Energy Management and Sustainability

Energy Management and Sustainability
Cogen plant uses methane from wastewater plant

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Control system automatically monitors phosphorus levels

Problem
Operators at the Beaver Dam (Wis.) Wastewater Treatment Plant had to feed enough ferric chloride to handle phosphorus spikes. To meet a 1.0 mg/L total phosphorus limit, they had to be careful not to overfeed, increasing sludge production and wasting chemical. The operators constantly monitored the phosphorus levels.

Solution
The RTC-P Chemical Phosphorus Control System from Hach Company now automatically optimized ferric feed, delivering the exact amount of precipitant needed to maintain an orthophosphate setpoint. By measuring effluent flow and orthophosphate in real time, the controller uses programmed algorithms to adjust the dose ahead of the clarifiers as the phosphorus load changes.

Result
Previously, the staff maintained an average ferric chloride dose of 12.5 gph. After the installation, the average feed was 5.55 gph, a savings of 56 percent. The savings paid for the system in less than 12 months. The staff no longer has to monitor phosphorus levels. 800/227-4224; www.hach.com.

Double-tube heat exchangers rectify blocking issues

Problem
Severn Trent Water continuously dealt with spiral heat exchanger blocks, resulting in low efficiency and high maintenance costs. The problem led to replacement of the exchangers on the digesters. Replacement units had to fit the space available. Both sides of the replacement exchangers had to produce pressures to suit existing equipment, and the design needed to have minimal impact on existing site pipe work. The exchangers had to resist clogging with raggy sludge and meet thermal requirements efficiently, reliably and with minimal maintenance.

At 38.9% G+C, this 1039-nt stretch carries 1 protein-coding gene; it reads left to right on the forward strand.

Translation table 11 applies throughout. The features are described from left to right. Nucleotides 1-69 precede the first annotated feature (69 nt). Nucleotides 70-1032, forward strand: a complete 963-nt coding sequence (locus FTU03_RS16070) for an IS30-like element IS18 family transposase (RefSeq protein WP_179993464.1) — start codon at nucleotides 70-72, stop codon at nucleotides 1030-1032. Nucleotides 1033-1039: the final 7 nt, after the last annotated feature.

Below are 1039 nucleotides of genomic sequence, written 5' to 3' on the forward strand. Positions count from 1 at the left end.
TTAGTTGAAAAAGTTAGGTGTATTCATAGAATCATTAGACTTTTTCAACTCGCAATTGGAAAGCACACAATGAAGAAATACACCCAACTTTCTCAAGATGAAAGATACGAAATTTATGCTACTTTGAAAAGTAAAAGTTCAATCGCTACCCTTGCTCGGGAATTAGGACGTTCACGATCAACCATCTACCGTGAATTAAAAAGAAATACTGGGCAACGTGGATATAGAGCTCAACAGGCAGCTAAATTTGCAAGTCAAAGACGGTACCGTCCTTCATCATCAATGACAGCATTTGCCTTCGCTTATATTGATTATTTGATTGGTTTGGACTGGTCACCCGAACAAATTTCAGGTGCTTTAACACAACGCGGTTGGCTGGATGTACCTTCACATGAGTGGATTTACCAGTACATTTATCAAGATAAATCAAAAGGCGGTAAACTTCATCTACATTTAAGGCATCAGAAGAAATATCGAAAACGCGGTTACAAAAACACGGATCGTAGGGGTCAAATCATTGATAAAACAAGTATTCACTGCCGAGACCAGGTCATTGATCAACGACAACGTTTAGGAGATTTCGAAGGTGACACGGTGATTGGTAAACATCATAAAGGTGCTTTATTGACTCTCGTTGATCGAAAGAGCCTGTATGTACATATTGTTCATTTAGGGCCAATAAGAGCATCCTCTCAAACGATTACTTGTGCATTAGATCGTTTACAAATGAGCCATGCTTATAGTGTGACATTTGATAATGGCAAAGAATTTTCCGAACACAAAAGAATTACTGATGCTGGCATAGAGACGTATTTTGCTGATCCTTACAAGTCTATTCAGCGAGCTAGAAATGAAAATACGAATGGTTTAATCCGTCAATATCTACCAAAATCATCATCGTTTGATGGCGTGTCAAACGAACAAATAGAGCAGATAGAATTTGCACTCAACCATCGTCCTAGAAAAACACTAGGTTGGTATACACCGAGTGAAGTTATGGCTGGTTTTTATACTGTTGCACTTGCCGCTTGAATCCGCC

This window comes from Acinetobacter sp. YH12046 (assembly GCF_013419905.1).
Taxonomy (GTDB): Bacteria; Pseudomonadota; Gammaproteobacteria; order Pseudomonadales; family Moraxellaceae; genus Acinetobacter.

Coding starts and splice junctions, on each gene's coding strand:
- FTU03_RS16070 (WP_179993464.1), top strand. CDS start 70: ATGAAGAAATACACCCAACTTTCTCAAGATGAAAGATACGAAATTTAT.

Solution
HRS Heat Exchangers recommended DTI Series industrial double-tube heat exchangers, a tube-in-tube design with tubes sized to allow large particles and raggy sludge to pass through. The internal tube is corrugated, creates turbulence that improves heat transfer coefficient and reduces the risk of fouling.

Result
The heat exchangers brought an end to the blocking problems and increased digester efficiency. 623/915-4328; www.hrs-heatexchangers.com.

Self-cleaning filter enables treatment plant to utilize nonpotable water

Problem
The Throop Wastewater Treatment Plant at the Lackawanna River Basin Sewer Authority in northern Pennsylvania went through a series of upgrades in 2012 that called for increased use of nonpotable water. It became important to ensure that the water did not contain particles that would clog equipment.

Solution
Design engineers selected the Forsta Self Cleaning Filter, sized to treat effluent for use throughout the plant. The A6-LP180I model offers 3 square feet of screen area, uses a 1-inch flush valve, has a cleaning duration of 15 to 20 seconds and requires 13 gallons of water per cleaning cycle. The filter came with a stainless steel 250-micron wedge-wire screen to handle the fibrous particles that originate intermittently from the source water.

Result
The filter was set to clean on a timer at 30-minute intervals or when a preset differential pressure was reached. This happens rarely, indicating that the filter was properly designed and sized. 888/936-7782; www.forstafilters.com.

Cogen plant uses methane from wastewater plant

Problem
The La Salina Wastewater Treatment Plant processes about 20 percent of sewage from the City of Oceanside, Calif. The methane produced in the process was being flared off, placing the city at risk of violating Southern California’s strict air-quality standards. The city also faced steadily rising electricity costs.

Solution
City officials turned to CHP Clean Energy to build, own and operate a 150 kW digester-gas-fired cogeneration plant at no cost or risk to the city. Rather than waste methane, the process uses it to generate electricity and reduce reliance on natural gas. The fuel-conditioning system from BioSpark reduces engine maintenance and increases output.

Result
The system reduced energy costs by $625,000 over the initial contract period. 508/934-6904; www.chpcleanenergy.com.